Bruins Wild Card Push
With the Eastern Conference wild card standings being as congested as they are, the Boston Bruins are neck and neck with the surging Ottawa Senators for the eighth and final spot in the 2014-2015 Stanley Cup playoffs. The Bruins (87 points) have had a series of hot and cold streaks throughout the season that have put them in the unexpected situation that they are in.
Meanwhile, the Senators have had a late season surge off of rookie goaltender Andrew Hammond, who’s posted a 14-1-1 start to his pro career, a career that has only seen him fail to pick up at least a point once, in a blowout loss to the NY Rangers (every goalie is due for one bad game, especially when they start their career with a 1.92 GAA). Hammond’s play is a huge factor as to why Ottawa has emerged as a playoff contender, and climbed to ninth in the standings (86 points, and a game in hand on the Bruins).
Going down the stretch, the race to be “in” as a member of the great eight will be interesting. The Bruins have played well as of late, collecting three of a possible four points against the best teams in their respective conferences, the Anaheim Ducks and New York Rangers. After losing to the Ducks in overtime during a tough game in which Anaheim tied it
in the closing seconds off of a controversial no goalie interference call, the Bruins bounced back and dominated the Rangers in the return of star goaltender Henrik Lundqvist. The Bruins Milan Lucic scored two of Boston’s four goals, his 17th career multi-goal game, which ironically gave number seventeen his 16th and 17th goals of the year. The Bruins also saw Carl Soderberg and Reilly Smith net goals, which is a good sign for Boston considering they are both in an offense “funk” as of late. On a sour note, Boston lost star goaltender Tuukka Rask at the beginning of the second period, but only due to dehydration. The Bruins hope the Rask will be okay, and if anything only miss Sunday’s matchup with Carolina, because if they have any hope of making the playoffs, they will need him.
The Bruins only have two home games remaining, which they must take advantage of. With five of their seven games remaining being away from the TD Garden, the Bruins must remain disciplined and focused. Key players like Zdeno Chara and Patrice Bergeron must carry the team on their backs and hope they have a strong supporting cast behind them. The emergence of rookie Zach Trotman’s physical play in the absence of Dougie Hamilton has brought out the beast within the team, something that they have missed deeply all season. Defensemen Matt Bartkowski and Adam Mcquaid showed signs of what Bruins fans recognize as Bruins hockey in Saturday’s game: tough, gritty, physically dominant hockey. The Bruins also saw a familiar face return to the lineup. David Krejci returned after almost two months, and is already playing a key role into the lineup, as he’s collected a handful of assists in his return. However, with the Spooner line being as dominant as it is as of late, it’s forced Krejci to play as a wing on the Bergeron line, which is something the natural center must get adjusted to quickly.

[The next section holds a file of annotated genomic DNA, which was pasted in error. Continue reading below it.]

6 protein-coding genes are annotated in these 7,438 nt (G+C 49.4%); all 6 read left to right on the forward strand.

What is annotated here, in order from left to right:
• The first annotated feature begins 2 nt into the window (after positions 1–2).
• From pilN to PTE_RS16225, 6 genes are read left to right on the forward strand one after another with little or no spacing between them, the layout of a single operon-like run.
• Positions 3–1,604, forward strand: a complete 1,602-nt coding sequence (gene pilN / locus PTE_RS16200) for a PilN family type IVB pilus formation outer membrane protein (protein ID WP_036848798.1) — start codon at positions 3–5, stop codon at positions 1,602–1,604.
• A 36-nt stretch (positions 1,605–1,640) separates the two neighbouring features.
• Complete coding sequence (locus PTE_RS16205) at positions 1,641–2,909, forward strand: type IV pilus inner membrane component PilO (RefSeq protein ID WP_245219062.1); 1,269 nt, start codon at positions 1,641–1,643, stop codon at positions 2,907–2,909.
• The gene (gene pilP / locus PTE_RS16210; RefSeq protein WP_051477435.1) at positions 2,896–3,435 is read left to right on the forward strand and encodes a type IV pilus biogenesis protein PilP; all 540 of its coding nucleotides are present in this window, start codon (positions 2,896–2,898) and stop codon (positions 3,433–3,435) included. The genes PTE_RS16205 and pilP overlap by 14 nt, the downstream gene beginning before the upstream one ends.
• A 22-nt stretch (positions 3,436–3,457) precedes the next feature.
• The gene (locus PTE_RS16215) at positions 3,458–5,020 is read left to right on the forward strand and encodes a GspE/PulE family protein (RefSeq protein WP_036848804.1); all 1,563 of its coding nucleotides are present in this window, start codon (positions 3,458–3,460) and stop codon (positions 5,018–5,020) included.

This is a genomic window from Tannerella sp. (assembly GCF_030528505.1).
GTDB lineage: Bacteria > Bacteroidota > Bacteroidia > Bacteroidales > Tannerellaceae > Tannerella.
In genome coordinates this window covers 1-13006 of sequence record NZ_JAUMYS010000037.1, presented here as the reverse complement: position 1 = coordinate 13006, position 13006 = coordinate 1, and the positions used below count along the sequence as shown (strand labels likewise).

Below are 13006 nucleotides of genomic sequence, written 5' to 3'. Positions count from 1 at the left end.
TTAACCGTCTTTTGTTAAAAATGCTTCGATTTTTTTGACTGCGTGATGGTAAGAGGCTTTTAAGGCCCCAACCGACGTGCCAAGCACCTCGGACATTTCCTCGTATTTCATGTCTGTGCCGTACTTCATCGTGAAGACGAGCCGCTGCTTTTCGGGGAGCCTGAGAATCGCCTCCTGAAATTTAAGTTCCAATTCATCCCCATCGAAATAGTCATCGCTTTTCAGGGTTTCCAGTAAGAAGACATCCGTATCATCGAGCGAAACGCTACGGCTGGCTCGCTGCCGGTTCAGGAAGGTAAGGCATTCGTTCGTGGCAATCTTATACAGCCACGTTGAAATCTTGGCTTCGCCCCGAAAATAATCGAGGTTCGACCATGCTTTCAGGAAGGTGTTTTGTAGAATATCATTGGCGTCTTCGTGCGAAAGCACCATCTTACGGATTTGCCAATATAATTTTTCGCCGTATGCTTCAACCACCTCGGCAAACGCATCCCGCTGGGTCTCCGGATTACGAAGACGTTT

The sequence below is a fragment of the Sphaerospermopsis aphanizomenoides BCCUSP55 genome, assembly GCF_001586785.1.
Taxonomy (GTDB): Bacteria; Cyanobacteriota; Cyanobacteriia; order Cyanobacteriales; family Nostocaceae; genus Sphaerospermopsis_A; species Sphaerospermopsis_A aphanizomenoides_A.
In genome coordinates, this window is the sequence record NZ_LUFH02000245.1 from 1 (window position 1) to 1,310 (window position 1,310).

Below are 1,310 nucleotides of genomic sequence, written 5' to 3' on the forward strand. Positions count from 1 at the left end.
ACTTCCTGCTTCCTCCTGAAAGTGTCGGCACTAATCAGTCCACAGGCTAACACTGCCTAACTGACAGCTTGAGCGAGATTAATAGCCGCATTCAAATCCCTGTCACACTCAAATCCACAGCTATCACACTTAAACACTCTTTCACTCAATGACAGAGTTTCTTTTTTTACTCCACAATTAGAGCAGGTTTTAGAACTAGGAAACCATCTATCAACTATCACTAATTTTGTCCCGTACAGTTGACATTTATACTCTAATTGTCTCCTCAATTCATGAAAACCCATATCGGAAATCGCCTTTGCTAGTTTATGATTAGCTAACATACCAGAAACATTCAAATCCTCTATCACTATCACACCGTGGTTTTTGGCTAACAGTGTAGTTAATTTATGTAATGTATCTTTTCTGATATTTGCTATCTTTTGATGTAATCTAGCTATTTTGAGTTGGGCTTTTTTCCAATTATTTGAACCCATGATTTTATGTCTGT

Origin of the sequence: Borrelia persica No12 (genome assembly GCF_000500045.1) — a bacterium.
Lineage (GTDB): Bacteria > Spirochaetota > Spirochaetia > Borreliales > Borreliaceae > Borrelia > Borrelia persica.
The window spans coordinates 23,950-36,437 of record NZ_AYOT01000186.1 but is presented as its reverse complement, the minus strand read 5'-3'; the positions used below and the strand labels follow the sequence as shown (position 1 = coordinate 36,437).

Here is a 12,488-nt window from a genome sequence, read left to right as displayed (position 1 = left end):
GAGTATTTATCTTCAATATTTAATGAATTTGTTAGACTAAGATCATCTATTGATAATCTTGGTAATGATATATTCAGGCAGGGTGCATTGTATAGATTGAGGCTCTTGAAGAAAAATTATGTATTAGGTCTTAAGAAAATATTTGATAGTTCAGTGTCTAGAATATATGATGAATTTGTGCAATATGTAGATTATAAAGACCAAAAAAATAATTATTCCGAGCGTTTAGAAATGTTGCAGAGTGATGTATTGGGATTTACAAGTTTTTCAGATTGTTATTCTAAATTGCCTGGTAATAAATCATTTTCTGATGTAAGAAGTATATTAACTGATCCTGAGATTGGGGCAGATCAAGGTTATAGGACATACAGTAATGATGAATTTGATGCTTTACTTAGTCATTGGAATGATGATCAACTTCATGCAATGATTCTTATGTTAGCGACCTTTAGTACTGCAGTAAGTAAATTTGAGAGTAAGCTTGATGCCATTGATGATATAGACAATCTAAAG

The Bruins must also learn to close games out. A handful of the Bruins one point games have come from defeat in the always controversial shootout. With Tuukka Rask ranking in the bottom ten among goaltenders in the shootout, and the Bruins having one of the worst conversion percentages among NHL teams in the shootout, it is no surprise that they are struggling. It’s key that the Bruins deal with this issue, or else, they could lose out on key points down the stretch.
Key veterans like Dennis Seidenberg also need to step up and anchor the depleted and struggling defensive unit down this rough stretch. As of late, Seids has been paired with Matt Bartkowski. Despite Bartkowski’s on paper struggles (has yet to score a regular season goal in over 100 career games), it is Matt who has emerged as the likely candidate to get bumped up in the defensive rotation. After getting benched for a good chunk of the season, Bartkowski has re-emerged with a physical presence and a highly improved hockey IQ. Seidenberg on the other hand has been at arguably his lowest point as a Bruin. Coming off ACL surgery, Seidenberg has been nothing more than a shadow of his old self. However, against the Rangers Saturday, we saw Seidenberg become more aggressive with and without the puck, which contributed to the Bruins success against a perennial powerhouse in the East. The Bruins need that Seidenberg if they are to make another run for a cup.
In October, if someone came up to a Bruins fan and told them that the Celtics would be the only team to host a playoff game in the TD Garden, they would have seemed crazy. But the sad part is, that could be a reality. If the Bruins don’t smarten up and show up, they could be in for a very dark period. If the Bruins fail to make the playoffs, we could see major changes, both in the front offices, and on the ice. However, if they do make the playoffs, those changes could be minimal, as the Bruins need to work around a cap disaster. Regardless, the Bruins need to be playing their best hockey of the year for the next seven games, or else they could be one of the last teams in on the Connor McDavid hunt.
– Anthony (AMB__12)